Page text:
Homelessness and poverty greatly impact the overall health of communities. Libraries are often on the forefront of this challenge in multiple ways, from programs and resources, to providing connections, and partnerships. At the same time, library staff are struggling to be cognizant of the multiple needs of various patrons. Additionally, staff are looking for concrete suggestions on how to serve those who are experiencing homelessness and fulfill their specific information needs. In this webinar, presenter Julie Winkelstein, looks at examples of what other libraries are doing and offer concrete actions your library can take. She discusses barriers to service and top priority needs of library users who are experiencing homelessness.
According to the Centers for Disease Control (CDC), suicide is the 10th leading cause of death in the United States for all ages. There is one death by suicide every 12 minutes and approximately 123 Americans die by suicide every day. In this webinar, presenter Tana Teicheira, licensed clinical social worker specializing in trauma and suicide prevention, will assist you in understanding suicide statistics and data, reasons and risks related to suicide and strategic interventions and outcomes. She will provide practical skills in how to talk about suicide effectively, understand potential warning signs, ask relevant questions to assess suicide risks as well as access crisis and emergency services. Attendees will learn how and where to engage mental health support and care as well as create proactive prevention environments. to better serve this growing demographic, no matter the library, community, or budget.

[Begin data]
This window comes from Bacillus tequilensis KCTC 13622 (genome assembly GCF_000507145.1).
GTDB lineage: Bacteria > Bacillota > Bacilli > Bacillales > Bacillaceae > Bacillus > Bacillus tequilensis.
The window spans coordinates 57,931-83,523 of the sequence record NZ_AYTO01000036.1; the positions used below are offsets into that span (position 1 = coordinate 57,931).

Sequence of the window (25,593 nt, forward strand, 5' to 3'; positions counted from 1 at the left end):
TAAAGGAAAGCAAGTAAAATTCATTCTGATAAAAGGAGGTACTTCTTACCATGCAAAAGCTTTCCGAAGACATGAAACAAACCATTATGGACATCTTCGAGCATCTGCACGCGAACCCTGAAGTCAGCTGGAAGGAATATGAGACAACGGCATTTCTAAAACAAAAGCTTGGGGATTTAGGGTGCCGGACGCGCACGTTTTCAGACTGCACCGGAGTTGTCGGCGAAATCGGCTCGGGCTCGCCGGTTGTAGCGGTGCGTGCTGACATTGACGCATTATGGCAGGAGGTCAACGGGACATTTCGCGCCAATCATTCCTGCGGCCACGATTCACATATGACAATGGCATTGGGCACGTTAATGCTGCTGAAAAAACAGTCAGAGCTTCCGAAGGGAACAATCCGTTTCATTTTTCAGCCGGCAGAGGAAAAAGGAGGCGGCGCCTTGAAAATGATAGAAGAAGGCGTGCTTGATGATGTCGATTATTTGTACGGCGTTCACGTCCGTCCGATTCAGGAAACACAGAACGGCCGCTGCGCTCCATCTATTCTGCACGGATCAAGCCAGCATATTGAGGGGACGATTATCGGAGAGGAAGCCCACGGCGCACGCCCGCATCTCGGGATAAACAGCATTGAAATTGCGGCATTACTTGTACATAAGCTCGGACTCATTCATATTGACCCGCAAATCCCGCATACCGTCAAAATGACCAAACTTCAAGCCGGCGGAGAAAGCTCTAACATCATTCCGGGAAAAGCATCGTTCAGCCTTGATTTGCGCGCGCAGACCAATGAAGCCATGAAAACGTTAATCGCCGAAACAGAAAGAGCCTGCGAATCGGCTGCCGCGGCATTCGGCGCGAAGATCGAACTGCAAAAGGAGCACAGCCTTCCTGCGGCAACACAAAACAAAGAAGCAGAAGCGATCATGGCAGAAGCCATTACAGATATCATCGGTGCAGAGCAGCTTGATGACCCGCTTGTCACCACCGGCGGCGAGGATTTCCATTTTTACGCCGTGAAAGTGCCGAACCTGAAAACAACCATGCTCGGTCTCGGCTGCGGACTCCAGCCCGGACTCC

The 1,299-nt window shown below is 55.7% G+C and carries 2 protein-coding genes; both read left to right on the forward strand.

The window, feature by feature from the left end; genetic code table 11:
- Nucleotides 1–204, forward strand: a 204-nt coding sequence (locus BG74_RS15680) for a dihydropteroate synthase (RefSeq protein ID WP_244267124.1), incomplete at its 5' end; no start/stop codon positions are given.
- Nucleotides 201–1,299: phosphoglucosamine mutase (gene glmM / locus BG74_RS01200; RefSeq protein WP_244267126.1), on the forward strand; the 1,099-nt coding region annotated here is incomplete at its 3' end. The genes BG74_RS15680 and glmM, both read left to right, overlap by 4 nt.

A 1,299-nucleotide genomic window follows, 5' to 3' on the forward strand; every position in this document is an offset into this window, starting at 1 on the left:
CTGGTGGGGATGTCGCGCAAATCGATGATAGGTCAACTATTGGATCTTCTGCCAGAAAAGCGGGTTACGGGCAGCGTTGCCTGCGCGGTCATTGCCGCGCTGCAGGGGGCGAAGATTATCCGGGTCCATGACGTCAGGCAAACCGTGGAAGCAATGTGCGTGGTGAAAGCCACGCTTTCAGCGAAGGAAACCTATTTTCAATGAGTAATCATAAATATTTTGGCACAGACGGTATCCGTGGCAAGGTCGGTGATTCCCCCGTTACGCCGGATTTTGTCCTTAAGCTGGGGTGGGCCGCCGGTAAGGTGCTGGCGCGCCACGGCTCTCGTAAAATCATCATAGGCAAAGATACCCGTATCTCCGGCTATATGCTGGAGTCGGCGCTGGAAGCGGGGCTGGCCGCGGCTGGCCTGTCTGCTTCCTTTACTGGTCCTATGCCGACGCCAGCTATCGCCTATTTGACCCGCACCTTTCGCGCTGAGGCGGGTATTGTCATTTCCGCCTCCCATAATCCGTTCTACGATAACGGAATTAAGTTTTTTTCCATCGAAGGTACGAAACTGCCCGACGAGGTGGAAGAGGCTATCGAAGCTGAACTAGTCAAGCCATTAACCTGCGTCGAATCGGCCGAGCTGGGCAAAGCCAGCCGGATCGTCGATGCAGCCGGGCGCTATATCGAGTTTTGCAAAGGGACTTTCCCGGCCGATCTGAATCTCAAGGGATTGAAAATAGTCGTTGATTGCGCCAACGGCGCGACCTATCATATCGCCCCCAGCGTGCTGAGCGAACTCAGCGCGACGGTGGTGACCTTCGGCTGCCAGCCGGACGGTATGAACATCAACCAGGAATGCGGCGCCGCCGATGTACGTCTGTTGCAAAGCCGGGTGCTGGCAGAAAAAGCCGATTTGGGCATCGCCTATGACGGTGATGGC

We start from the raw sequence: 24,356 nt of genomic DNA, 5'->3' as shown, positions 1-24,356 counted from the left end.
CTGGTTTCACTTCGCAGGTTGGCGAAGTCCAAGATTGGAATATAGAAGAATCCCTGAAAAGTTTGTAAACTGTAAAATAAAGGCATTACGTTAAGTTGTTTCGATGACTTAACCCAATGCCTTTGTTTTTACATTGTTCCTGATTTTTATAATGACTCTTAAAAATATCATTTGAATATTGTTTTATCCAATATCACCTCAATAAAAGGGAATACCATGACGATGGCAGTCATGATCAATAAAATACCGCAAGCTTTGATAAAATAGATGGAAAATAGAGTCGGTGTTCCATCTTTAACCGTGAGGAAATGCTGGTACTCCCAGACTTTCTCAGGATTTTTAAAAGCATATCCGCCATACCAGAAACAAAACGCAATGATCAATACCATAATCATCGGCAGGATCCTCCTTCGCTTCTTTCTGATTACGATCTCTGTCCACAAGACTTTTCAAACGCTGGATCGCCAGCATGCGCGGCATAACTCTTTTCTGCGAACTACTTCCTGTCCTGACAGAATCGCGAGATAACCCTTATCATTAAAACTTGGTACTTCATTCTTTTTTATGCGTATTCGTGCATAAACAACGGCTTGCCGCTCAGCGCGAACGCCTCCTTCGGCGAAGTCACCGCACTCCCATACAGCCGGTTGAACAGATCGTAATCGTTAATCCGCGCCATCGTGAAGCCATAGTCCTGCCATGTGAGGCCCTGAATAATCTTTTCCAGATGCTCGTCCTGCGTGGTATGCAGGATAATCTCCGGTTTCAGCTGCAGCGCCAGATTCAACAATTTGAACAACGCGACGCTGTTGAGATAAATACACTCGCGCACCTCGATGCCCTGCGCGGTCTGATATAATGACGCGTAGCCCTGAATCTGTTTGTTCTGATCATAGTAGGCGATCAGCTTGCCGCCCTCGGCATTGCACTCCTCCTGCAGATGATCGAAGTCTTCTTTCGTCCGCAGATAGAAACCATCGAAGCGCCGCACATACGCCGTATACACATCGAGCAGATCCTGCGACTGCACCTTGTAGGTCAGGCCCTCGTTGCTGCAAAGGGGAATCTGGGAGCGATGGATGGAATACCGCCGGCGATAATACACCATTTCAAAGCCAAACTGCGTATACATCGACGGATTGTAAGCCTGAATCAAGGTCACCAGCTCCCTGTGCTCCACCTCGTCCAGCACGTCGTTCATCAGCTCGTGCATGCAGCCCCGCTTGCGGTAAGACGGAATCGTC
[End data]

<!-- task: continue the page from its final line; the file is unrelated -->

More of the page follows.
Veterans may experience a wide range of mental health conditions after their military service. Statistics show that 37% of Iraq and Afghanistan veterans who receive health care from the Veterans Health Administration (VHA) had a mental health diagnosis, with PTSD being the most common. The VHA reports that veterans are committing suicide at alarming rates: 22 veterans die by suicide every day. Although engaging in VHA mental health treatment has been linked to lower rates of suicide, utilization of mental health services is low. In 2010, only 28% of urban veterans and 22% of rural veterans participated in psychotherapy. Stigma around mental health is often cited as a barrier to seeking support and mental health treatment. In this webinar, presenter Laura Wiedeman, a clinical psychologist at the VA Northern California Health Care System, discusses common mental health struggles that veterans may endure and various ways to provide support. Learn how to help reduce stigma around veteran mental health and become aware of the resources available to veterans in their recovery.